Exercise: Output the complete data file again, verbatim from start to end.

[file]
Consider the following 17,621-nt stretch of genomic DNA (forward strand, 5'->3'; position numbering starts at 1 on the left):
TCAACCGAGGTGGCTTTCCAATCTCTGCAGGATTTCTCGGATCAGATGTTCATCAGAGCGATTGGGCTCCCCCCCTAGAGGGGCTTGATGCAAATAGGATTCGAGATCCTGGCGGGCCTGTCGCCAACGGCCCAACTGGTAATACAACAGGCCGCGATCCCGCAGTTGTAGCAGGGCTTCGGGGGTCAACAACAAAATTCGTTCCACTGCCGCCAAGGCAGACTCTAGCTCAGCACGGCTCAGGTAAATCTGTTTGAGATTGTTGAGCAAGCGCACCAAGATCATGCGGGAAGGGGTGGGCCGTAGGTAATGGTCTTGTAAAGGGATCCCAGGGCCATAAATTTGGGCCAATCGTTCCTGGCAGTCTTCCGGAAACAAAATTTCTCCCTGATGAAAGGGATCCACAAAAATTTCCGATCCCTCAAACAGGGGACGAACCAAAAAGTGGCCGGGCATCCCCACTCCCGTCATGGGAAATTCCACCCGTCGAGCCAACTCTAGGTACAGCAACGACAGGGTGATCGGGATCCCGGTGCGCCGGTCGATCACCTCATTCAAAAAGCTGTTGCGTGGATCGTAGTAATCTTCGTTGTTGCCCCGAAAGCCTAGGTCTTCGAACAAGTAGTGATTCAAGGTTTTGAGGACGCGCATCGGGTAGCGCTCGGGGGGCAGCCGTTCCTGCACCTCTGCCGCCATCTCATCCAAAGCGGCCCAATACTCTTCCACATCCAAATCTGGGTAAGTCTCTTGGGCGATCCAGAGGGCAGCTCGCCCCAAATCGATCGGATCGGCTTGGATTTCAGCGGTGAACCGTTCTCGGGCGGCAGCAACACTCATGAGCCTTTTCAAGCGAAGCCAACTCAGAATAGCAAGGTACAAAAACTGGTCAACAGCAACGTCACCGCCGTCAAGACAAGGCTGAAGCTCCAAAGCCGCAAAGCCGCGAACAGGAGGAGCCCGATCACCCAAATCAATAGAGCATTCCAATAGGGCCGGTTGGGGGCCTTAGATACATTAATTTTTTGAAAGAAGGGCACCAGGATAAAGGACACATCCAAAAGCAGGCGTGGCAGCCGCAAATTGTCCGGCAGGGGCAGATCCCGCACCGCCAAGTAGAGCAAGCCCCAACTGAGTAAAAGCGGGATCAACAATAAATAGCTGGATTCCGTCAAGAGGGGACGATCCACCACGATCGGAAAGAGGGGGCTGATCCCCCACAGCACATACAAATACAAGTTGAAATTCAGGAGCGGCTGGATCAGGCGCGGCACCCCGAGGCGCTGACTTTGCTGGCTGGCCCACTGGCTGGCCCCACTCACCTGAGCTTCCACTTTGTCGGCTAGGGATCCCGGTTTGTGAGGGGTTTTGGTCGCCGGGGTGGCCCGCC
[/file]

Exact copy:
Consider the following 17,621-nt stretch of genomic DNA (forward strand, 5'->3'; position numbering starts at 1 on the left):
TCAACCGAGGTGGCTTTCCAATCTCTGCAGGATTTCTCGGATCAGATGTTCATCAGAGCGATTGGGCTCCCCCCCTAGAGGGGCTTGATGCAAATAGGATTCGAGATCCTGGCGGGCCTGTCGCCAACGGCCCAACTGGTAATACAACAGGCCGCGATCCCGCAGTTGTAGCAGGGCTTCGGGGGTCAACAACAAAATTCGTTCCACTGCCGCCAAGGCAGACTCTAGCTCAGCACGGCTCAGGTAAATCTGTTTGAGATTGTTGAGCAAGCGCACCAAGATCATGCGGGAAGGGGTGGGCCGTAGGTAATGGTCTTGTAAAGGGATCCCAGGGCCATAAATTTGGGCCAATCGTTCCTGGCAGTCTTCCGGAAACAAAATTTCTCCCTGATGAAAGGGATCCACAAAAATTTCCGATCCCTCAAACAGGGGACGAACCAAAAAGTGGCCGGGCATCCCCACTCCCGTCATGGGAAATTCCACCCGTCGAGCCAACTCTAGGTACAGCAACGACAGGGTGATCGGGATCCCGGTGCGCCGGTCGATCACCTCATTCAAAAAGCTGTTGCGTGGATCGTAGTAATCTTCGTTGTTGCCCCGAAAGCCTAGGTCTTCGAACAAGTAGTGATTCAAGGTTTTGAGGACGCGCATCGGGTAGCGCTCGGGGGGCAGCCGTTCCTGCACCTCTGCCGCCATCTCATCCAAAGCGGCCCAATACTCTTCCACATCCAAATCTGGGTAAGTCTCTTGGGCGATCCAGAGGGCAGCTCGCCCCAAATCGATCGGATCGGCTTGGATTTCAGCGGTGAACCGTTCTCGGGCGGCAGCAACACTCATGAGCCTTTTCAAGCGAAGCCAACTCAGAATAGCAAGGTACAAAAACTGGTCAACAGCAACGTCACCGCCGTCAAGACAAGGCTGAAGCTCCAAAGCCGCAAAGCCGCGAACAGGAGGAGCCCGATCACCCAAATCAATAGAGCATTCCAATAGGGCCGGTTGGGGGCCTTAGATACATTAATTTTTTGAAAGAAGGGCACCAGGATAAAGGACACATCCAAAAGCAGGCGTGGCAGCCGCAAATTGTCCGGCAGGGGCAGATCCCGCACCGCCAAGTAGAGCAAGCCCCAACTGAGTAAAAGCGGGATCAACAATAAATAGCTGGATTCCGTCAAGAGGGGACGATCCACCACGATCGGAAAGAGGGGGCTGATCCCCCACAGCACATACAAATACAAGTTGAAATTCAGGAGCGGCTGGATCAGGCGCGGCACCCCGAGGCGCTGACTTTGCTGGCTGGCCCACTGGCTGGCCCCACTCACCTGAGCTTCCACTTTGTCGGCTAGGGATCCCGGTTTGTGAGGGGTTTTGGTCGCCGGGGTGGCCCGCC